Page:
Insurance is necessary for all automotive owners, but insurance company practices still remain a mystery to many drivers. Explore what causes your car insurance rate to go up to better understand how companies determine your premium.
Moving Violations and Tickets
If you have a history of moving violations, tickets, or DUI (driving under the influence) convictions, insurance companies will interpret this to mean you’re more likely to be in an accident. If you start to accrue a sting of speeding tickets or DUIs, your insurance company will eventually deem you a high-risk driver. This has no implications with law enforcement, but high-risk drivers will struggle to find companies willing to offer them a policy that doesn’t come with an exuberant premium.
Accidents—Even If You Weren’t at Fault
Your insurance is there to protect you in the case of an accident, but it can also be the reason why you can no longer afford your rate. Most people expect their rates to go up following at-fault accidents, but many don’t realize their insurance companies might increase their premiums even if they didn’t cause the wreck. That’s because their companies’ data has determined that they might have a propensity for getting into non-fault accidents.
Compressive claims cover your car in the case of theft, fire, vandalism, natural disasters, and other no-fault scenarios. However, companies will assume that if it has happened once, it’s more likely to happen again, so don’t be surprised if yours tries to hike your premium following a comprehensive claim.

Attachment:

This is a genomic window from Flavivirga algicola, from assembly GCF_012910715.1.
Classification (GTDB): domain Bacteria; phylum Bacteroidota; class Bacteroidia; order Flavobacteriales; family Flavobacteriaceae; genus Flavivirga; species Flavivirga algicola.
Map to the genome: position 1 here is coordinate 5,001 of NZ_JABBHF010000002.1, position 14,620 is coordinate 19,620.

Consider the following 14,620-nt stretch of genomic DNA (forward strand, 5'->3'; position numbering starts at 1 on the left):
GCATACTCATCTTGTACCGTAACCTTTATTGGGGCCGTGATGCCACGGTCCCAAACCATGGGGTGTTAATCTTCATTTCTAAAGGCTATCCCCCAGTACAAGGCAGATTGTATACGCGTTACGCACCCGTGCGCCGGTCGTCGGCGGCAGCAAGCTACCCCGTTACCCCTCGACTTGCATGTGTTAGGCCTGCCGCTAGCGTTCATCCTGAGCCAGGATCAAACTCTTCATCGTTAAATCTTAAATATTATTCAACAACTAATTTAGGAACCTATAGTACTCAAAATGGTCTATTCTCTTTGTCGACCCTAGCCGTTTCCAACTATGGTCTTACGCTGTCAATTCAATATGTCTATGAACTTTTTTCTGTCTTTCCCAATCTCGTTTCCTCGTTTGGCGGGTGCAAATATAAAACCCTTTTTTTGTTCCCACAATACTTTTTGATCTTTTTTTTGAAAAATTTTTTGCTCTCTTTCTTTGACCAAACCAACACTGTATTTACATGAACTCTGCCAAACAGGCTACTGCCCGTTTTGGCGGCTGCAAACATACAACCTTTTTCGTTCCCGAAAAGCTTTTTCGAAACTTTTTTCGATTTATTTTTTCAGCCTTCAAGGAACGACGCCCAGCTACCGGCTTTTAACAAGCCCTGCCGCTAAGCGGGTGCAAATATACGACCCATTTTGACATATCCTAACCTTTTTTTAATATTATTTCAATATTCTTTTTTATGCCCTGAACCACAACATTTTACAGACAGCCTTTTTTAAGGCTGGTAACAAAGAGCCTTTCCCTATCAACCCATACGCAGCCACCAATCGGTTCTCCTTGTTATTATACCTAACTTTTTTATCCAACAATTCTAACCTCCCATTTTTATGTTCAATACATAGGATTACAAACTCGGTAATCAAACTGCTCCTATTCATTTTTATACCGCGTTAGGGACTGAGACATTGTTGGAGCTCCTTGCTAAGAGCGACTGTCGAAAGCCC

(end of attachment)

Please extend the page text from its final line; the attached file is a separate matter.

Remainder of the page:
Adding a Vehicle or Driver
The more cars and drivers on a plan, the more it costs. That just makes sense. However, some other nuances can cause an increase in your premium. If you get a sports car or other high-performance vehicle, your rates will go up because the added speed means you’re more likely to wreck. Also, models with a reputation for needing constant repairs often come with heightened premiums. On the flip side, choosing a car with an excellent safety report might translate to lower monthly costs.
When adding family members to your insurance, their driving history won’t be the only deciding factor in the monthly rate. Age can also be a significant deciding factor for insurance costs. Teenagers and drivers over 60 can catch high premiums because of their proclivity for getting into wrecks.
Now that you understand what causes your car insurance rate to go up, you can take steps to lower your monthly premium.
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